PPPL Linux Users Guide

Contents

  1. Introduction
  2. Available Hosts
  3. Logging In
  4. Accessing and Storing Data
  5. Finding Programs
  6. Using Modules
  7. Login Scripts
  8. Tips on Compiling Code
  9. Submitting Jobs
  10. Printing
  11. Getting Help

Introduction

This document is geared towards helping users with some Linux or UNIX experience learn the details of the Linux systems at PPPL specific to our site. If you're new to the Linux world, please take a look at http://www.tldp.org/LDP/intro-linux/html/ first for a tutorial on the basics, before continuing on with this guide. For the more seasoned Linux user, please be sure to read through this guide, as it contains many tips that will help you work efficiently on PPPL's systems.

Available Hosts

The main entry point to the PPPL Linux environment is a host called portal.pppl.gov.   Portal is not an actual host, but rather an alias to a pool of nodes available for general login sessions. The name portal will automatically adjust itself to point to the best (least loaded) system in the interactive portal pool. The portal nodes all have publicly accessible IP addresses; you will be to access them directly from just about anywhere assuming that you've authenticated with PPPL's firewall first.

So you use portal as your entry point to PPPL's Linux systems.

There are many other Linux hosts contained in clusters, and not for direct logins. These hosts are reserved by submitting a job to a job scheduler. The job scheduler will determine what hosts you need for your job, then, once the hosts are available, start the job. See hardware for information about the systems available for running jobs.

All nodes at PPPL run a 64 bit version of Linux based on RedHat Enterprise Linux V 5, including all of the general use nodes in portal. There is a small group of nodes running the previous version of Linux in a group called portalr4, which is a pool of general use machines just like portal. To access these previous version systems, ssh to portalr4.pppl.gov.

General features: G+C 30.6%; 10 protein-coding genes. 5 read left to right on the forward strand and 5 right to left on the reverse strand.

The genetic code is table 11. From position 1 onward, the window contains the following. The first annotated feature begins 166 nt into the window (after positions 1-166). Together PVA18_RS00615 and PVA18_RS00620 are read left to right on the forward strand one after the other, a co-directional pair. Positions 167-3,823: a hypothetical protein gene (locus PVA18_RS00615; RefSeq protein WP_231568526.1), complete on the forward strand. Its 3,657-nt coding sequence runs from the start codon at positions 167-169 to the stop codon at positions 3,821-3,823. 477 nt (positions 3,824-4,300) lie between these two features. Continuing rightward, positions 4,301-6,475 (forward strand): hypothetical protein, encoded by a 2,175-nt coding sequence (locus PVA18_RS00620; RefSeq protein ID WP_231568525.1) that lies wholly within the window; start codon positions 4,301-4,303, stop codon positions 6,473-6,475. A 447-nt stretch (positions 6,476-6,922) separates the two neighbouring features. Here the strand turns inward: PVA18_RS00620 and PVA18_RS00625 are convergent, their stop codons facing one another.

Logging In

All Linux hosts running RedHat Enterprise Linux can be accessed remotely via SSH. SSH is the only mechanism for accessing these nodes - other protocols such as Telnet, RSH, REXEC, RCP, FTP, X, XDM, and XDMCP are not available due to security concerns. You will however, be able to run X applications using X forwarding included with SSH. All users are allowed to login to the portal nodes via SSH at any time. Even though the other Linux hosts have SSH enabled, users are not allowed to login directly, unless that user reserved the node via the job scheduler. Once a node is reserved with the job scheduler, that user will automatically be granted access to directly login to a computational node for the duration of their job.

Accessing and Storing Data

Almost all the file systems on the PPPL Linux systems are served from a central server. Here is list of what file systems are available, what they hold, and who can access them:

Finding Programs

On the PPPL Linux systems, programs can be divided into two categories: those provided as part of Linux, and those installed by PPPL. Programs included with the system, such as awk, grep, sed, vi, bash, gcc, autoconf, and xterm, are installed in the standard location, usually /bin or /usr/bin. Likewise, the basic system libraries and headers are found in places like /lib and /usr/include.

Programs installed by PPPL administrators, such as code compilers, IDL, MPICH, and MDSplus clients are found in /usr/pppl. These programs are installed in directories beneath /usr/pppl, dependent on the package name and the version. For example, version 6.20c of Lahey-Fujitsu Fortran can be found in /usr/pppl/lff95/6.20c. This allows PPPL to maintain different versions of packages at the same time. The version specific installation path paradigm is taken even further in the case of libraries that depend on a specific compiler. For example, if one wanted to use NetCDF, one would find the NetCDF installation directory within the installation folder of the compiler used to build NetCDF. NetCDF 3.6.0 for Lahey-Fujitsu Fortran can be found in /usr/pppl/lff95/6.20c/netcdf-3.6.0 and NetCDF for the PathScale v2.0-197.2758 compiler is found in /usr/pppl/pathscale/2.0-197.2758/netcdf-3.6.0. This scheme allows both administrators and users to avoid mixing different versions of a package - i.e. it becomes very difficult to get the man packages for one version of IDL and the binaries from a different version.